The Royal Floral Hall

The Floral Hall was opened on May 14th, 1959 at a cost of £21,000.  During the first three years it had been visited by over a million visitors.

During the Winter of 1960-61 a heating system was installed which made it possible to grow a wider range of plants.  There was an interesting variety of tropical and foreign birds which enjoyed free flight.

It was visited by the Duke and Duchess of Gloucester on June 8th 1960 and following their visit it was known as the Royal Floral Hall.

It later passed into the hands of a private company and became ‘Butterfly Jungle’. The building was demolished in the early 1990s.



Filed under 1950's, 1960's, Buildings/Location, Tourism

6 responses to “The Royal Floral Hall

  1. Ah, happy memories-apart from the parrot !!

  2. Carol Hill

    Somehow these pictures make the Events Arena look even worse than it is !

  3. Bob

    I spent many hours there twice a year as the Rhyl & Dist. Hort. Society Show Secretary. Wasn’t it just the most perfect place for a Flower Show etc. Stan was so helpful, nothing was too much trouble.
    Fond memories, never to be repeated, such a shame, even the Society folded up some years ago. Ah well, hardly progress.

  4. Pat

    Lovely memories of the Floral Hall. My mother in law worked in there late 60s or early 70s. She loved plants and meeting people in there and also tried to teach the parrot to talk. I do not remember if it ever did! People had their photos taken in there and these were then sold to them inside a little plastic viewer which was a key ring I think. No technology needed there – it was just plants, butterflies a parrot and a nice warm relaxing area to just wander around and enjoy the colour and learn things about wonderful plants if you wanted to, or just enjoy a wander around if you did not. Another one of Rhyl’s enjoyable promenade venturesgone in the name of progress. I must get these rose tinted spectacles changed!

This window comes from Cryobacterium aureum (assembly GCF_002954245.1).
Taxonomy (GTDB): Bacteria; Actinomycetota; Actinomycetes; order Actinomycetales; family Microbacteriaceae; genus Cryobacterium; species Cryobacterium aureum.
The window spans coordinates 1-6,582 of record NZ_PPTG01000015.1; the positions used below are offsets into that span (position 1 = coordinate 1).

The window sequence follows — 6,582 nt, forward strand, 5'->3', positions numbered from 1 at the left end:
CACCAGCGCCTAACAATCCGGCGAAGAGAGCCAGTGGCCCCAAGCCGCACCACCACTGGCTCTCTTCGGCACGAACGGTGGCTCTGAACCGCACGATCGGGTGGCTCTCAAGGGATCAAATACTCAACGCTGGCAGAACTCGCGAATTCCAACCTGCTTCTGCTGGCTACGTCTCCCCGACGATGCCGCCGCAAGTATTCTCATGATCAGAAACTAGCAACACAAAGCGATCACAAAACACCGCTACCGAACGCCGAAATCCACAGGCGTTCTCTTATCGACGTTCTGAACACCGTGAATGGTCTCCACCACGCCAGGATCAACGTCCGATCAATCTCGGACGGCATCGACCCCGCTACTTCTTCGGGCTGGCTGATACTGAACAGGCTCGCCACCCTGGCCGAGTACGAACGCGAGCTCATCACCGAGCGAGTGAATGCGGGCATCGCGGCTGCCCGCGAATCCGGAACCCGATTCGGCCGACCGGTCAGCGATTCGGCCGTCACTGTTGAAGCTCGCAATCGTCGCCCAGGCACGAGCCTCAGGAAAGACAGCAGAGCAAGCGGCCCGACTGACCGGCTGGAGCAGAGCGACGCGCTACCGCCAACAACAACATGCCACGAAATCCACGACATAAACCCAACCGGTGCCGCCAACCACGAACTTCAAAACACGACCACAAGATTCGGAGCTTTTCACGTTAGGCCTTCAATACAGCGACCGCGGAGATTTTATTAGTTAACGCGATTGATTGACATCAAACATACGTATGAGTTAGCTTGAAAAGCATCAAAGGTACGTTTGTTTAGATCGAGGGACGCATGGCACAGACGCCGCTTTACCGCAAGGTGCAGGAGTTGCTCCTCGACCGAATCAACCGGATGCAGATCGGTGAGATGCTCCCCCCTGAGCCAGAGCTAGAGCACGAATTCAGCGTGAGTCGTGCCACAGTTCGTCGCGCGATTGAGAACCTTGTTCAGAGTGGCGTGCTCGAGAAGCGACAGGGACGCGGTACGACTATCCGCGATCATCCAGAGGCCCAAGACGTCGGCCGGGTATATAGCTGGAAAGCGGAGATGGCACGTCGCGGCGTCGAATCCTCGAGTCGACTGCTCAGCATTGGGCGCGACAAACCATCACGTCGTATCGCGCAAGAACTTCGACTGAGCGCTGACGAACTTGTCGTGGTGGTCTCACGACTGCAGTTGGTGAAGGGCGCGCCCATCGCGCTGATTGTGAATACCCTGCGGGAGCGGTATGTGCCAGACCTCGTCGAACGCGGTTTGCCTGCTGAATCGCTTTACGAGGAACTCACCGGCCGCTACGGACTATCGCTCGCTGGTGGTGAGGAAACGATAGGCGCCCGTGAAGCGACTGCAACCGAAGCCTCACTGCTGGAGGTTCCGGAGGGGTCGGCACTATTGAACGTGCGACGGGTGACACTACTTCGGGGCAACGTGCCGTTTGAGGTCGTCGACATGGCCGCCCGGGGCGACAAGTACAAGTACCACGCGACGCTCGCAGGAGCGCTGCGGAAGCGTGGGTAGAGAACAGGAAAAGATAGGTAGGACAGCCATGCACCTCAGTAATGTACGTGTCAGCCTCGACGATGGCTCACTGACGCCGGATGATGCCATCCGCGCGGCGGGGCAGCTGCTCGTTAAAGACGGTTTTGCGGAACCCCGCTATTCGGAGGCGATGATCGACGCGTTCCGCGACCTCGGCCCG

5. Tony Lever

    I don’t know if this is correct but I was told the reason they pulled the Floral Hall down was that the rules and regulations from the EEC stated that all glass above a certain height had to be a certain thickness, the glass in the Floral hall did not comply, and the frames were not designed for the heavier grade of glass. It wasn’t viable to try to modify the frames, so they pulled it down. The fact that it had survived nearly 30 years without any major problems didn’t matter. Why did we ever go into Europe?

  6. I have wonderful memories of the Butterfly Jungle. During a very painful and difficult time of my life I had regular appointments with a psychologist at the Alexandra Hospital. I traveled to and from these appointments alone, I found it so hard – not least because it was winter. Visiting the steamy heat of this wonderful place made me feel so much better. It was my treat to myself for even managing to get there. It also inspired me to travel much further afield. a few years later I ended up spending a year in Africa travelling from place to place. I can still remember the heat and the wonderful earthy smell of this remarkable place.

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